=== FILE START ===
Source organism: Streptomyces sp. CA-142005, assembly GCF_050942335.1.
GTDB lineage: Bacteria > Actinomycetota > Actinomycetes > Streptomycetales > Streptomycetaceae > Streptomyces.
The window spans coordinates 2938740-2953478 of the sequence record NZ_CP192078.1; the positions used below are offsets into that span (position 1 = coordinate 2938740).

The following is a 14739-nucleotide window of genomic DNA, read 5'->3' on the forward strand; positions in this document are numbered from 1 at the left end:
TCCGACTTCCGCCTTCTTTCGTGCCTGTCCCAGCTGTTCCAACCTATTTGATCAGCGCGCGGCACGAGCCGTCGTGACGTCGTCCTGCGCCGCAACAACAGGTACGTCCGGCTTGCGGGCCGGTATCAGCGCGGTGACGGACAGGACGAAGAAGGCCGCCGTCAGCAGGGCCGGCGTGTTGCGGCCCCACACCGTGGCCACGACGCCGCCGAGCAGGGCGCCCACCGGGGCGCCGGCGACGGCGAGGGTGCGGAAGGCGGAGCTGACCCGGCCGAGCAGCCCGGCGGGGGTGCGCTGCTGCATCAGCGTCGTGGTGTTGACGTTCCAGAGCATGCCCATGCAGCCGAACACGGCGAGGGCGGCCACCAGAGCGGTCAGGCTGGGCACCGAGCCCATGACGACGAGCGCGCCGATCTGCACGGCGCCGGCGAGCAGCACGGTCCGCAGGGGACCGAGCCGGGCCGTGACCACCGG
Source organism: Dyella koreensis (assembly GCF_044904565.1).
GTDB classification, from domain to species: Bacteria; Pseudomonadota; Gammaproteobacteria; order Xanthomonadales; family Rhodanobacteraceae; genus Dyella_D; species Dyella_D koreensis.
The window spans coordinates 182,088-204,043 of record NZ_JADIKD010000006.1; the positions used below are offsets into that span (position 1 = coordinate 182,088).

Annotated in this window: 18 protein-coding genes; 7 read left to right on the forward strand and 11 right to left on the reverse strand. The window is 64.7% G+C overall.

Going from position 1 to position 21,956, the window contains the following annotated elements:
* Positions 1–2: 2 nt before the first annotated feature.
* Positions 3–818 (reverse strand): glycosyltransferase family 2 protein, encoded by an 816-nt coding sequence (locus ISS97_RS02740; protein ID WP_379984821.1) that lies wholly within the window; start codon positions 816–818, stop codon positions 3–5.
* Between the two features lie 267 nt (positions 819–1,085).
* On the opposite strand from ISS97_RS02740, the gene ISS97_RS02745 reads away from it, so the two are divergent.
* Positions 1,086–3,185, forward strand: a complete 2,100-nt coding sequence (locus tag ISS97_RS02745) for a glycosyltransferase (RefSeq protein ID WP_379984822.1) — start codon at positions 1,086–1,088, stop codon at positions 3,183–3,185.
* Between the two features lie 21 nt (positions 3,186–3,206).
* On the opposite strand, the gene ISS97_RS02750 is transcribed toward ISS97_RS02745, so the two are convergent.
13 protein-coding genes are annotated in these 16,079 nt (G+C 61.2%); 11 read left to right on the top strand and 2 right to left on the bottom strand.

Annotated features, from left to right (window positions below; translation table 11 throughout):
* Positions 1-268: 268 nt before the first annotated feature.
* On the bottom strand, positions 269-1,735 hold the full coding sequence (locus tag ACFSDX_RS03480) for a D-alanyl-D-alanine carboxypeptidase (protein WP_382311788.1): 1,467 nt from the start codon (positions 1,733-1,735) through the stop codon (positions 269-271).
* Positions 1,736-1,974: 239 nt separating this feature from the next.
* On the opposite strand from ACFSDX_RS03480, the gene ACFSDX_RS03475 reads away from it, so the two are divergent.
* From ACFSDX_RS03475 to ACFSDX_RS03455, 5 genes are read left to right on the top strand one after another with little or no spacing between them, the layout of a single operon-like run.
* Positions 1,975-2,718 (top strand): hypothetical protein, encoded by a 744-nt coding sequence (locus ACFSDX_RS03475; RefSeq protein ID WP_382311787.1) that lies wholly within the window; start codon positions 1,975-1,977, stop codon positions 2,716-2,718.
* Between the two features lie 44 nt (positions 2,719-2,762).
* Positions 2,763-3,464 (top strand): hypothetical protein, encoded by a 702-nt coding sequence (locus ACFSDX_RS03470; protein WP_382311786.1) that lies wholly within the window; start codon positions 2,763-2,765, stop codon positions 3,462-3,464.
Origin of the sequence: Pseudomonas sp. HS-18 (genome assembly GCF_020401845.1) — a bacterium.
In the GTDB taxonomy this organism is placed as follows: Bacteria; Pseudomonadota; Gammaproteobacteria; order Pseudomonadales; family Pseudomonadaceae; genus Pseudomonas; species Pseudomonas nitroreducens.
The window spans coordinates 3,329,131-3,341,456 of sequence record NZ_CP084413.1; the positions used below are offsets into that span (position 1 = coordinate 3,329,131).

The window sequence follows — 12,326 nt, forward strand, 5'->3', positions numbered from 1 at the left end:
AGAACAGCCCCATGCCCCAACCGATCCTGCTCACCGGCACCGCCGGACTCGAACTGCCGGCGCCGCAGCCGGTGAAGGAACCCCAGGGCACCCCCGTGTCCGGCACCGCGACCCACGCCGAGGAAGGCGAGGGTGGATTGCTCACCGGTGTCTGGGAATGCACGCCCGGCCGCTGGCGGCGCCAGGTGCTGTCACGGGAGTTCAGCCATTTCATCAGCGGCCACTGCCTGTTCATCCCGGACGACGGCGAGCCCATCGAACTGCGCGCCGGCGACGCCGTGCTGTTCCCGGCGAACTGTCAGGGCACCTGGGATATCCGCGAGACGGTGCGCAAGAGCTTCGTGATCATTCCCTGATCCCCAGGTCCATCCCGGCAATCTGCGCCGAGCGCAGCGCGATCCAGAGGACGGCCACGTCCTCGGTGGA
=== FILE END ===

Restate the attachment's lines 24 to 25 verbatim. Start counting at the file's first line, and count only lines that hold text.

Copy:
* From ACFSDX_RS03475 to ACFSDX_RS03455, 5 genes are read left to right on the top strand one after another with little or no spacing between them, the layout of a single operon-like run.
* Positions 1,975-2,718 (top strand): hypothetical protein, encoded by a 744-nt coding sequence (locus ACFSDX_RS03475; RefSeq protein ID WP_382311787.1) that lies wholly within the window; start codon positions 1,975-1,977, stop codon positions 2,716-2,718.